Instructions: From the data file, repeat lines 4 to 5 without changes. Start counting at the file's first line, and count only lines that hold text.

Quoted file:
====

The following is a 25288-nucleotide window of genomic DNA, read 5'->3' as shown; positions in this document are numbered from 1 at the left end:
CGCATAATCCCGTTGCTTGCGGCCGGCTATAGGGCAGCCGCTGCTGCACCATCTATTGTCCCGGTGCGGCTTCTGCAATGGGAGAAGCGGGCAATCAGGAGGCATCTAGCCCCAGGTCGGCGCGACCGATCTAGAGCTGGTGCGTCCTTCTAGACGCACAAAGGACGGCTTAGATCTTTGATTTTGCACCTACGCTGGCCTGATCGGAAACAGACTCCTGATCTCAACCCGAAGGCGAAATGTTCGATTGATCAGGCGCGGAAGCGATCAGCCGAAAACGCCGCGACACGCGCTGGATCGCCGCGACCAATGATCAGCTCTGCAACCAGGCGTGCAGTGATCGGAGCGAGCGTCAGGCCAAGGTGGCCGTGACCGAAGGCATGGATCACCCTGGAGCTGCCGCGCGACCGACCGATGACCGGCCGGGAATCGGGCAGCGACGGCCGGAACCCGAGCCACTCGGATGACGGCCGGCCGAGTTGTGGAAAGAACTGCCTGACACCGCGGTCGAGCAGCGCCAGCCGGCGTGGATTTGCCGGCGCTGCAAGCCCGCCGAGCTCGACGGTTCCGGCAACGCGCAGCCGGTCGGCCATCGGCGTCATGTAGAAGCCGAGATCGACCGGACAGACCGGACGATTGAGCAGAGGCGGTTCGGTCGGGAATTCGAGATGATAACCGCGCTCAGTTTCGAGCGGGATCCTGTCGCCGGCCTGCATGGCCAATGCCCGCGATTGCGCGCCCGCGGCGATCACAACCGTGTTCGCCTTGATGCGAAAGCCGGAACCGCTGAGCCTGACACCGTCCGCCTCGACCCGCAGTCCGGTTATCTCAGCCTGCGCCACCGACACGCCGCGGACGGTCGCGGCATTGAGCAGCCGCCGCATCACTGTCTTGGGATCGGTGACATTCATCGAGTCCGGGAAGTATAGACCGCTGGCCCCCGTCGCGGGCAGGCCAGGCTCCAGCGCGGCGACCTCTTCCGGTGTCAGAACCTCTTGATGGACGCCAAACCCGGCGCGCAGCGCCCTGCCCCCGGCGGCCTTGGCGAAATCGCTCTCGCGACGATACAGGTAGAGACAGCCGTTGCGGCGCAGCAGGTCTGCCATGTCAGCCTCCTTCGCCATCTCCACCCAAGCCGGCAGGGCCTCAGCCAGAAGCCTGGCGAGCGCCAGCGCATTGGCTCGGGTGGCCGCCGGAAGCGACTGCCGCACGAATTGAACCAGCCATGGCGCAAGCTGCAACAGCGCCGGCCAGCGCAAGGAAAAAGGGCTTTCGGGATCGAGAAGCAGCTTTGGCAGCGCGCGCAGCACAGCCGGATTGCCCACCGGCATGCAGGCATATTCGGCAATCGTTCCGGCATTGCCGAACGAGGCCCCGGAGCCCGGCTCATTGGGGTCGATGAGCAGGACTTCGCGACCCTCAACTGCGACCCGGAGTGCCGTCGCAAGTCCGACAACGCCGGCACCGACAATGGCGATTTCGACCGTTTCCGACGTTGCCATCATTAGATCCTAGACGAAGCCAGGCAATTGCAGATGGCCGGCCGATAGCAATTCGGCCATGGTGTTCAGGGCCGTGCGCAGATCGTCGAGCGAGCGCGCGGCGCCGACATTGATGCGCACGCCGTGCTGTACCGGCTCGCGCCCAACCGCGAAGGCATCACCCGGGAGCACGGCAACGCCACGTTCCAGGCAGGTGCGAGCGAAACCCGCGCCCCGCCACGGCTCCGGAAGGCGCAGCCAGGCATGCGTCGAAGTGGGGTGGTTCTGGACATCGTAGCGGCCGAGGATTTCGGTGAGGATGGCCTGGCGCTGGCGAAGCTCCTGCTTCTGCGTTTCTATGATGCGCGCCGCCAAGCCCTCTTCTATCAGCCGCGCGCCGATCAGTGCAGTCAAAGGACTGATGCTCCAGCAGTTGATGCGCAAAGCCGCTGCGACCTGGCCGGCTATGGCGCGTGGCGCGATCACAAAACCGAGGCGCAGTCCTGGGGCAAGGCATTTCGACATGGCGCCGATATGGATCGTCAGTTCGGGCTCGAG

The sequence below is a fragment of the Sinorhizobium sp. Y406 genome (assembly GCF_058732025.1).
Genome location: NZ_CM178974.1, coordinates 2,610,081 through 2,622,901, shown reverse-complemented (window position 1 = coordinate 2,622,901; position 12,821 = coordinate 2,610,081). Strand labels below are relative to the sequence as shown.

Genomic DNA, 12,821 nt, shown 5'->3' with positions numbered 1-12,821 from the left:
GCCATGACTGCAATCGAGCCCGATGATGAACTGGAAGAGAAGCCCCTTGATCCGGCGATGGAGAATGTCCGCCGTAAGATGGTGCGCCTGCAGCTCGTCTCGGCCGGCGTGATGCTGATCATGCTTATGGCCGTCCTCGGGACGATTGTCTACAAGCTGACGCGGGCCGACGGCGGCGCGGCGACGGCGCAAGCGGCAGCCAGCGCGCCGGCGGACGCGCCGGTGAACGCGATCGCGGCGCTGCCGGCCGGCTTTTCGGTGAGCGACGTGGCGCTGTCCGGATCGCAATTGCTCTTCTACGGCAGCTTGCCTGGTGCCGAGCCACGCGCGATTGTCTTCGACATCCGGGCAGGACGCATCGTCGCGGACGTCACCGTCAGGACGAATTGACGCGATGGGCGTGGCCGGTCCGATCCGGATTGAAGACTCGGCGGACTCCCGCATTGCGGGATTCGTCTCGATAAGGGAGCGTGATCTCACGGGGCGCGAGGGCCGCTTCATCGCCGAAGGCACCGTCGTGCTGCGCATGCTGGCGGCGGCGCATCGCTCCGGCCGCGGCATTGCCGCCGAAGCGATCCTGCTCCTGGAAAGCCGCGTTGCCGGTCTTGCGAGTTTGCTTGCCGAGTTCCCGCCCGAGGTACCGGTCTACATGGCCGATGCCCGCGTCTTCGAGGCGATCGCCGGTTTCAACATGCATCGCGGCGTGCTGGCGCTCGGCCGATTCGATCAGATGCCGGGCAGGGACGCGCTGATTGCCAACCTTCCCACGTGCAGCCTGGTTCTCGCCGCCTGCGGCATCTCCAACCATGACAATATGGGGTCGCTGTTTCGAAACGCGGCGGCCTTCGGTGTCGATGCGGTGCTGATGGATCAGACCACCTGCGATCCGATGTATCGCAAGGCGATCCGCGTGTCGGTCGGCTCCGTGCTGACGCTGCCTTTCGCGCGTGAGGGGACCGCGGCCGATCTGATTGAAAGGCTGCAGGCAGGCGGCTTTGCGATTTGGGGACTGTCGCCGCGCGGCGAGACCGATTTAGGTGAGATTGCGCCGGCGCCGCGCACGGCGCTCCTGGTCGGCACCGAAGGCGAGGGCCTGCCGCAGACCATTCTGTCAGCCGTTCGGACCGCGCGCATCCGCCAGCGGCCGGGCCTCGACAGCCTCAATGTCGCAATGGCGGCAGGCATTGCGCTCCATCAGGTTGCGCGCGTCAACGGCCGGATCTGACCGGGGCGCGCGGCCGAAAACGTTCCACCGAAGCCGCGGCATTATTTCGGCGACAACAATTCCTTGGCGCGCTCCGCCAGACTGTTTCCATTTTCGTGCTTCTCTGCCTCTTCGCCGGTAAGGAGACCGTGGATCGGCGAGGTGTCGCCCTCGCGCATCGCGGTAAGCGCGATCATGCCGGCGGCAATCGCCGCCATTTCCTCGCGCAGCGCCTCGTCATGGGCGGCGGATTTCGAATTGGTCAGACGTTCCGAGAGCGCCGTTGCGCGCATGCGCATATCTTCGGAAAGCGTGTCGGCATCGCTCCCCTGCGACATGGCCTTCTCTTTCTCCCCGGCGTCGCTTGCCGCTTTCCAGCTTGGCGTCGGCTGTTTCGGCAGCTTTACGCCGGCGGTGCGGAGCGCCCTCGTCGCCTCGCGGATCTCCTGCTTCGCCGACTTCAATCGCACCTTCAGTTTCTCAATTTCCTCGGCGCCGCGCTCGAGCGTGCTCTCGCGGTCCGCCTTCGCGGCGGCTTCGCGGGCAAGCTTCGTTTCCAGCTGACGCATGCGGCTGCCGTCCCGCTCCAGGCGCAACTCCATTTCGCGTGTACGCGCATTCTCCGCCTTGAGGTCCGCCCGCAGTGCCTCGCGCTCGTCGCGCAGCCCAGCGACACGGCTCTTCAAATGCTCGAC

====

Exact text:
Genome location: NZ_CM178974.1, coordinates 2,610,081 through 2,622,901, shown reverse-complemented (window position 1 = coordinate 2,622,901; position 12,821 = coordinate 2,610,081). Strand labels below are relative to the sequence as shown.

Genomic DNA, 12,821 nt, shown 5'->3' with positions numbered 1-12,821 from the left: